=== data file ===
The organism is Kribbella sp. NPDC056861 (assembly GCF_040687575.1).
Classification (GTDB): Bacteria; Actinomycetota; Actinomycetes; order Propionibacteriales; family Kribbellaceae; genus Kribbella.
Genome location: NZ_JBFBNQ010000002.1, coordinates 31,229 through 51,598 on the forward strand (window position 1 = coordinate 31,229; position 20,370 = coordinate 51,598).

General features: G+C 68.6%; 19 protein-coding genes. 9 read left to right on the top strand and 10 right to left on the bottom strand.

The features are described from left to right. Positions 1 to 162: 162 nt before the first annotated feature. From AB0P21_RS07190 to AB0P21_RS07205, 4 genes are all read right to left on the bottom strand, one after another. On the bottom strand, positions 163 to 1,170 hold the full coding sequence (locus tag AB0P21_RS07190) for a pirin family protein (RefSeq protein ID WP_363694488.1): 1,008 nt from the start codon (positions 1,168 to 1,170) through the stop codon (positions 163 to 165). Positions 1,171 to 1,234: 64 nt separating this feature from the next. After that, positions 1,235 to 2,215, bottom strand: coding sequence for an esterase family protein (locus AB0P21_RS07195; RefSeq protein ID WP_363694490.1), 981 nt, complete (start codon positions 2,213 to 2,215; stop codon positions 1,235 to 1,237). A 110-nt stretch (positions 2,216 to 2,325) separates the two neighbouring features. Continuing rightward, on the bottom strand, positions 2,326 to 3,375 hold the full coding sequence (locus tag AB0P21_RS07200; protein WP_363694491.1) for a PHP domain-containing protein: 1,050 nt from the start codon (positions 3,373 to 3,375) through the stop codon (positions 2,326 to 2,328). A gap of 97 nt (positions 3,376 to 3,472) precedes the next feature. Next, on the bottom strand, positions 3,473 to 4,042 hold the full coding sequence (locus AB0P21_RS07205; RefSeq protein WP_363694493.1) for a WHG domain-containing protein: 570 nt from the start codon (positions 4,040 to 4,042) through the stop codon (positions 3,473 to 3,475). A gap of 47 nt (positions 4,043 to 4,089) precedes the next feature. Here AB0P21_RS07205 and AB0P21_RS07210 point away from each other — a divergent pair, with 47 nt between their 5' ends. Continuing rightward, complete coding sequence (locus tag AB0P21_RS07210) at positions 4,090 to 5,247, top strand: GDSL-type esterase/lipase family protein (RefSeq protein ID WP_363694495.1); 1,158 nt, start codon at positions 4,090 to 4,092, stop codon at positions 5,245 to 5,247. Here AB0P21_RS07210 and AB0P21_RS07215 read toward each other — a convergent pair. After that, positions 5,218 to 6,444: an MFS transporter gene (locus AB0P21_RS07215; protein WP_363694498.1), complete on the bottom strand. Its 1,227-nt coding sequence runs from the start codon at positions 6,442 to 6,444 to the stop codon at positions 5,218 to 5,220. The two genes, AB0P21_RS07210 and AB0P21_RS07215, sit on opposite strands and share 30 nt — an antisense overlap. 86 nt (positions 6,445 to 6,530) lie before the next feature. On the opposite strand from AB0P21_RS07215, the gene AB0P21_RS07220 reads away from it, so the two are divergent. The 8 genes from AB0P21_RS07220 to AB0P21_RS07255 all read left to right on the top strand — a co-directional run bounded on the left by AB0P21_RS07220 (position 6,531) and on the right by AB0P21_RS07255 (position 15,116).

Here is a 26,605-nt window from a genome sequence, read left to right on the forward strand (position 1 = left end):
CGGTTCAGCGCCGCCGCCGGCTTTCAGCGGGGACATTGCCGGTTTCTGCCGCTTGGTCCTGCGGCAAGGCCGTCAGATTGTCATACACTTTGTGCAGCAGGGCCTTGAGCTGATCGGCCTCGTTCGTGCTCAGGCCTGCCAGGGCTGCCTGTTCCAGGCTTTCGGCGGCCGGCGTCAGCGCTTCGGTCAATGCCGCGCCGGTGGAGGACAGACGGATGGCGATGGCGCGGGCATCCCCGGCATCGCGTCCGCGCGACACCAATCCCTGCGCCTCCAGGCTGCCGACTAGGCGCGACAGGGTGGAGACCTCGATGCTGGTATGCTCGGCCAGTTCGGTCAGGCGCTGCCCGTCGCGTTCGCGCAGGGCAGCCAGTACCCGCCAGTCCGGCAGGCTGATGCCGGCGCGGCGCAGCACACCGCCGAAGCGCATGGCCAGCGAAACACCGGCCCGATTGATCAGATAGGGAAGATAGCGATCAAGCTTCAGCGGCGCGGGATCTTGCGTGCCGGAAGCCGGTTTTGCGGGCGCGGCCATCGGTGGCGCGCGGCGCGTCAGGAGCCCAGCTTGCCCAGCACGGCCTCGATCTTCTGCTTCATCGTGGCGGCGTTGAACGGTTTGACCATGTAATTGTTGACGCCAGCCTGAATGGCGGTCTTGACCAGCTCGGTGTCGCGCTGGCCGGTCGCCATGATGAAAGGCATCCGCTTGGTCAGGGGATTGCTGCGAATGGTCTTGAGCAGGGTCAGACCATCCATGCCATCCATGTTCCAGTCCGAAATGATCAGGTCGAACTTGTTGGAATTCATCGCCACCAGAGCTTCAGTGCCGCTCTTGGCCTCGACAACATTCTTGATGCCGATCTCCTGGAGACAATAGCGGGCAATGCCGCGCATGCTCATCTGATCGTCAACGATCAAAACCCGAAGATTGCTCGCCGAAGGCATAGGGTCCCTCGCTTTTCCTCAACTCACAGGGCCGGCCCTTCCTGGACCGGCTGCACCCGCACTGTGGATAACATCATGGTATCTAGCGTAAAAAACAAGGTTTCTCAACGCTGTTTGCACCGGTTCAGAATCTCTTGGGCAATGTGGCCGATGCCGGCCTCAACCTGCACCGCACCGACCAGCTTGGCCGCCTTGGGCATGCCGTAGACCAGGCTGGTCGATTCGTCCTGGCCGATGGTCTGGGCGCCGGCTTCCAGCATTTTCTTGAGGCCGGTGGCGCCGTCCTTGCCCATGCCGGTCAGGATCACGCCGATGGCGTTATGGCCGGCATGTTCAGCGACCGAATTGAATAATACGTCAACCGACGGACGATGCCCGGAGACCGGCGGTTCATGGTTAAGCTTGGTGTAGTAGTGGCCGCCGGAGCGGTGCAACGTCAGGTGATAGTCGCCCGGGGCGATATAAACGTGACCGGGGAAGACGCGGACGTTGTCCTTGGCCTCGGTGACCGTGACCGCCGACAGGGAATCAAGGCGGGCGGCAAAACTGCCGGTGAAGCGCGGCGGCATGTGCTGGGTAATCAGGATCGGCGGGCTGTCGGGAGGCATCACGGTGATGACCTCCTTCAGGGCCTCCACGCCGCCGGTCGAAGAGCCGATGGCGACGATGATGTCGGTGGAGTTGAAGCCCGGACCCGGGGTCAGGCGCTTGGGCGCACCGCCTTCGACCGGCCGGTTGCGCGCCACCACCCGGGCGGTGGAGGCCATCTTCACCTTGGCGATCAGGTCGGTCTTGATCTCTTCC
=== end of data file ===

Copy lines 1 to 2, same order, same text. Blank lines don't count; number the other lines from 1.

The organism is Kribbella sp. NPDC056861 (assembly GCF_040687575.1).
Classification (GTDB): Bacteria; Actinomycetota; Actinomycetes; order Propionibacteriales; family Kribbellaceae; genus Kribbella.